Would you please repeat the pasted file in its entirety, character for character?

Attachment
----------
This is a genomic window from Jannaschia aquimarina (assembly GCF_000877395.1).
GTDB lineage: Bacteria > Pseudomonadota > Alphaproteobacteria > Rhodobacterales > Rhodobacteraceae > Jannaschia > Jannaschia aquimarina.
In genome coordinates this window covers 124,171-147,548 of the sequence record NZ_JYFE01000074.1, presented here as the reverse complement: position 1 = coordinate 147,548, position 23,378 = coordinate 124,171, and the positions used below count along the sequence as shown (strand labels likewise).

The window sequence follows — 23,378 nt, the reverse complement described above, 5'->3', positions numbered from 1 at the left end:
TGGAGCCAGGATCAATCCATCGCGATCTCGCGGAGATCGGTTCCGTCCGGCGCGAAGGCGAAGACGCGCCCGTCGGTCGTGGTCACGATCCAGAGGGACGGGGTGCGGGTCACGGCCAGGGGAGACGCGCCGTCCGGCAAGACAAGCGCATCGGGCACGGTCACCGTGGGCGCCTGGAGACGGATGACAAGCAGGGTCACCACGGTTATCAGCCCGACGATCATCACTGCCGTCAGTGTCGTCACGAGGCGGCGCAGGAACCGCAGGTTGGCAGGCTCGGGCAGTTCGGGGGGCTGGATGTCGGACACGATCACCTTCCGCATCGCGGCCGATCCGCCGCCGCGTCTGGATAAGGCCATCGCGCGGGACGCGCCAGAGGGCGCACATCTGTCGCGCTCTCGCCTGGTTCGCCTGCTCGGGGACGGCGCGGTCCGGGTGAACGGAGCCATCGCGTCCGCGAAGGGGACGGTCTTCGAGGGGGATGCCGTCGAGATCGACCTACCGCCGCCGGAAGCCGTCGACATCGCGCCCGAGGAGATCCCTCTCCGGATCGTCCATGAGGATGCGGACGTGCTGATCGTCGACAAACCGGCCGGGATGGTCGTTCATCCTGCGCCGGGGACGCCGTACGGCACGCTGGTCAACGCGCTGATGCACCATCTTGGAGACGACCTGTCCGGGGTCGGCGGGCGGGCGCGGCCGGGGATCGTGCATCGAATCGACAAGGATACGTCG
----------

This is a genomic window from Jannaschia aquimarina (assembly GCF_000877395.1).
GTDB lineage: Bacteria > Pseudomonadota > Alphaproteobacteria > Rhodobacterales > Rhodobacteraceae > Jannaschia > Jannaschia aquimarina.
In genome coordinates this window covers 124,171-147,548 of the sequence record NZ_JYFE01000074.1, presented here as the reverse complement: position 1 = coordinate 147,548, position 23,378 = coordinate 124,171, and the positions used below count along the sequence as shown (strand labels likewise).

The window sequence follows — 23,378 nt, the reverse complement described above, 5'->3', positions numbered from 1 at the left end:
TGGAGCCAGGATCAATCCATCGCGATCTCGCGGAGATCGGTTCCGTCCGGCGCGAAGGCGAAGACGCGCCCGTCGGTCGTGGTCACGATCCAGAGGGACGGGGTGCGGGTCACGGCCAGGGGAGACGCGCCGTCCGGCAAGACAAGCGCATCGGGCACGGTCACCGTGGGCGCCTGGAGACGGATGACAAGCAGGGTCACCACGGTTATCAGCCCGACGATCATCACTGCCGTCAGTGTCGTCACGAGGCGGCGCAGGAACCGCAGGTTGGCAGGCTCGGGCAGTTCGGGGGGCTGGATGTCGGACACGATCACCTTCCGCATCGCGGCCGATCCGCCGCCGCGTCTGGATAAGGCCATCGCGCGGGACGCGCCAGAGGGCGCACATCTGTCGCGCTCTCGCCTGGTTCGCCTGCTCGGGGACGGCGCGGTCCGGGTGAACGGAGCCATCGCGTCCGCGAAGGGGACGGTCTTCGAGGGGGATGCCGTCGAGATCGACCTACCGCCGCCGGAAGCCGTCGACATCGCGCCCGAGGAGATCCCTCTCCGGATCGTCCATGAGGATGCGGACGTGCTGATCGTCGACAAACCGGCCGGGATGGTCGTTCATCCTGCGCCGGGGACGCCGTACGGCACGCTGGTCAACGCGCTGATGCACCATCTTGGAGACGACCTGTCCGGGGTCGGCGGGCGGGCGCGGCCGGGGATCGTGCATCGAATCGACAAGGATACGTCG